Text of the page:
I feel you're on the right track and you're figuring out what you need to be successful. That being said you don't need to go to film school to make it. There are plenty of DPs who did not go that route and are creating incredible imagery.
I did attend film school and I wouldn't have it any other way. I wouldn't be where I am if it weren't for film school. It's been the connections that have presented opportunities but I'd like to think it's my work ethic and (I hope) my personable nature that has maintained my relationships with producers, clients, directors, other DPs, and crew members.
My advice is to reach out to other film school students and get on set. You said that you were shooting as many thesis films as possible. Keep that up. Don't just shoot their thesis films, try to shoot their first films and hopefully that can evolve to their thesis projects. Shoot and shoot as much as you can. Be the best person on set. Someone will take notice. My network has expanded by taking a job I never wanted to do. On that same gig I met the editor who asked me to shoot a small project for her. It ended up going to festivals. On her gig, I met someone else. He loved my attitude on set and reached out. Because of that one gig I never wanted, I now have two great relationships with directors and I shoot all their projects. Who knows what would've happened if I didn't take that gig.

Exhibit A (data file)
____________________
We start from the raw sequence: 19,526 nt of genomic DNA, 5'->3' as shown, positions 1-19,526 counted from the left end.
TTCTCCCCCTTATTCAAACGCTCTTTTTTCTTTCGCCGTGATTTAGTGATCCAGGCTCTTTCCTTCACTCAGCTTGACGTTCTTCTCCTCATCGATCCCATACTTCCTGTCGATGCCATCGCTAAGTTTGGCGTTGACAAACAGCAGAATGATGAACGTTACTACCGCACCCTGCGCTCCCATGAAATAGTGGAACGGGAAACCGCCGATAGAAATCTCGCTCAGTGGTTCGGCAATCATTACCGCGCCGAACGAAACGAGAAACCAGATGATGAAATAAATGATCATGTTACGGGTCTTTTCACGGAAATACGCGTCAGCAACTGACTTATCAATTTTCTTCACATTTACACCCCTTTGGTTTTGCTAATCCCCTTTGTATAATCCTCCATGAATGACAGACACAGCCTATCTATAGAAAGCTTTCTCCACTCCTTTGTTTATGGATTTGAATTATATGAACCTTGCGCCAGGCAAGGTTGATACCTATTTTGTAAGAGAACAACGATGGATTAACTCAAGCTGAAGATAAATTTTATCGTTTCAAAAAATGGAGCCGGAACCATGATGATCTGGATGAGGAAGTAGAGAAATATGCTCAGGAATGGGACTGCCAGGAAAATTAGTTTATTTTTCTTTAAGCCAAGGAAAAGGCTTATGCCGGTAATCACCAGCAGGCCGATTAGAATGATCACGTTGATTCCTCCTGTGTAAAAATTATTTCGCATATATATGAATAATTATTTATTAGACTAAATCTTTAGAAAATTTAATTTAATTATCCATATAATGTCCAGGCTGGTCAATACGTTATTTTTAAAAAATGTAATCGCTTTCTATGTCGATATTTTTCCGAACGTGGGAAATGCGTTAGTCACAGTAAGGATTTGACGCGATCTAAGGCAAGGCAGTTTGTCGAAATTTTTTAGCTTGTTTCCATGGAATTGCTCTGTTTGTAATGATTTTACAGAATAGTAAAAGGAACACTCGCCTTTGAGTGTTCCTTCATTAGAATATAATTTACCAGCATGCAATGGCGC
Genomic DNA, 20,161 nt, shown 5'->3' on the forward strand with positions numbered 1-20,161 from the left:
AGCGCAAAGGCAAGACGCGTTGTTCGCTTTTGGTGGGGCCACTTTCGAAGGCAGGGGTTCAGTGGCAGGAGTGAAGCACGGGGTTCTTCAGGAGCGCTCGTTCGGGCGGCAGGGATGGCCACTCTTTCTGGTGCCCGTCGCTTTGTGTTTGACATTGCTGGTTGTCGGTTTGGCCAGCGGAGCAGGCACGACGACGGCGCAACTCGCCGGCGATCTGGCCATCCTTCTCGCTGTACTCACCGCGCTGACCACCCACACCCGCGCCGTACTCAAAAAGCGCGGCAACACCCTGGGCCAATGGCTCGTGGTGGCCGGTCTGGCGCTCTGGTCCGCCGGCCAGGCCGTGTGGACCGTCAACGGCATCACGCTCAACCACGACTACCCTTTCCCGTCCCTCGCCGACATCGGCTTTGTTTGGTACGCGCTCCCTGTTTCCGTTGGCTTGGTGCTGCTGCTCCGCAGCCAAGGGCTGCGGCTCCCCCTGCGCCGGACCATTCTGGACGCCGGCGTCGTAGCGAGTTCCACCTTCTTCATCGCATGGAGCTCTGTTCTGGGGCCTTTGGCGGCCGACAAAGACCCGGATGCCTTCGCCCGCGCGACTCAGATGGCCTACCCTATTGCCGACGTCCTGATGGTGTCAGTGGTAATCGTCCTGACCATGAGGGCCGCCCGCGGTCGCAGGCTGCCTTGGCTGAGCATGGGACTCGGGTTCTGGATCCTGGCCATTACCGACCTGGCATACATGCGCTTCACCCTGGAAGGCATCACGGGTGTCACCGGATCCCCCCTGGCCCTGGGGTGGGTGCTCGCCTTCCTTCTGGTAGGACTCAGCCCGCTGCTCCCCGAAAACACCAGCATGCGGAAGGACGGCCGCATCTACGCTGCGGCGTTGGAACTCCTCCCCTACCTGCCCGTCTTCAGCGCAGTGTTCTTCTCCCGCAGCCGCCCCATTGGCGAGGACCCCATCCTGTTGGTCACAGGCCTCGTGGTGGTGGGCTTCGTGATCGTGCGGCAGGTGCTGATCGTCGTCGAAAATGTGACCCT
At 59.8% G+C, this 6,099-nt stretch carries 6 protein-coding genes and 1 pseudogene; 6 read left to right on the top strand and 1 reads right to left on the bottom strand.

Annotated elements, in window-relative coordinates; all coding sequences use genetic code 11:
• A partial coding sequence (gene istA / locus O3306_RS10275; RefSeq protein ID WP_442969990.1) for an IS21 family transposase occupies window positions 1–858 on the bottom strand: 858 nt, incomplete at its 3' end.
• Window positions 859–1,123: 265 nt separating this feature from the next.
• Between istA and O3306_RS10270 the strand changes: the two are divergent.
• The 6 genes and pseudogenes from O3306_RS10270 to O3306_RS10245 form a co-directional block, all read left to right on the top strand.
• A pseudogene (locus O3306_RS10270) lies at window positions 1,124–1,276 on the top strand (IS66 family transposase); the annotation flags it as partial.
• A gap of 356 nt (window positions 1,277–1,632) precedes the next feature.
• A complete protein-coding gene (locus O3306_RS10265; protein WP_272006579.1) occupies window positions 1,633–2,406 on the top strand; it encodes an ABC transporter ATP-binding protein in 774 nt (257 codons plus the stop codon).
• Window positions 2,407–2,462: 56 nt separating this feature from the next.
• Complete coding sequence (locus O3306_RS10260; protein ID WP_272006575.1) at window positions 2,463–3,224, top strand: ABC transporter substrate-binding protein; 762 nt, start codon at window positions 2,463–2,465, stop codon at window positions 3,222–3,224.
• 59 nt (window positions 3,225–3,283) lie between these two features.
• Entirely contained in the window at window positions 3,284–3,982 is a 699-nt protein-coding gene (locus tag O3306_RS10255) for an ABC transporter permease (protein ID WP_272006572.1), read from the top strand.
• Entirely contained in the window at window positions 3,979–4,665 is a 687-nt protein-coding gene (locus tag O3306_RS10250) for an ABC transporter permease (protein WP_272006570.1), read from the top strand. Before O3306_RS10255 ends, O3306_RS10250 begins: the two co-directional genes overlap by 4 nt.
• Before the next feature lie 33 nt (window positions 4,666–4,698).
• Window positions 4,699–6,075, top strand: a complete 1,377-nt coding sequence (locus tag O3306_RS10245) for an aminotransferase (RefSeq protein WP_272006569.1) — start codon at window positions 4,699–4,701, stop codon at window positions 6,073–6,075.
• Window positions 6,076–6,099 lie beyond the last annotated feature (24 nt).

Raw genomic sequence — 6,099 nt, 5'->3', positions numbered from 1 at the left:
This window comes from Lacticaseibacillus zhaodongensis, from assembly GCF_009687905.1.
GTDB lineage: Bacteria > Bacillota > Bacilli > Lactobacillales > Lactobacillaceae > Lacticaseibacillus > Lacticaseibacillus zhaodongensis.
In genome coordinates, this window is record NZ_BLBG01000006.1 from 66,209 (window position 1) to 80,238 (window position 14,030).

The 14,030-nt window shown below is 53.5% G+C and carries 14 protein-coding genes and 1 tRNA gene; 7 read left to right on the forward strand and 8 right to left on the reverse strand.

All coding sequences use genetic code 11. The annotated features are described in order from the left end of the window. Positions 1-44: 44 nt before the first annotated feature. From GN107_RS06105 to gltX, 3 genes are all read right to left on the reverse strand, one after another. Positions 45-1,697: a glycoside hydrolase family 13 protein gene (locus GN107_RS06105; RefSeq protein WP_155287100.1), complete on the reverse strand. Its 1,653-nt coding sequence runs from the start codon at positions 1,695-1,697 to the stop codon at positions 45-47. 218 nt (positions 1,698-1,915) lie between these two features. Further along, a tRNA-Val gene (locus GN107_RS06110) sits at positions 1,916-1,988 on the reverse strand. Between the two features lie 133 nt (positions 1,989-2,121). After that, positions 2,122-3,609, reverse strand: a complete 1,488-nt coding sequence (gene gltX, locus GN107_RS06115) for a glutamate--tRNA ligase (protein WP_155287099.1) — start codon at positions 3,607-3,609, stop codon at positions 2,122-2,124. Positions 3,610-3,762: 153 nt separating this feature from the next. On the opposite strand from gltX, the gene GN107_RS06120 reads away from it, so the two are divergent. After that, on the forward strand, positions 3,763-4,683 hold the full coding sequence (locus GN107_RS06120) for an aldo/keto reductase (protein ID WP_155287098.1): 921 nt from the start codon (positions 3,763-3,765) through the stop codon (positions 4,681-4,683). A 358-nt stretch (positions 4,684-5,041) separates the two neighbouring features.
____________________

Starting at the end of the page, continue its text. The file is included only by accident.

Sure you may not get shooting gigs right away and that's okay. In the meantime find work as a grip/electrician/AC. Get in with the film school crowd. Work on their sets and hopefully they'll return the favor and work on your projects. At film school, I definitely met people who I thought were students but weren't. They just wanted to learn. When I moved to L.A., those same people were either there or eventually moved and guess what they're working in the industry as either a DP, grip, electrician or AC. They're the ones to call you for work when they're shooting and need a hand on set.
One more piece of advice that I took from Phedon Papamichael and he talks about it in this interview (it's $3.95 to rent and worth it). He mentioned to get on the ground floor with any director you can. Grow with them. As he/she/they start flourishing, so will your career. I took that advice to heart and I've worked my ass off finding the directors that want it as badly as I do and I have at least three or four that I shoot for regularly for narrative work and a good set of clients. Lastly, Phedon also talks about it in the interview, keep your overhead low. Find the paid work and then find the projects that gives you creative freedom.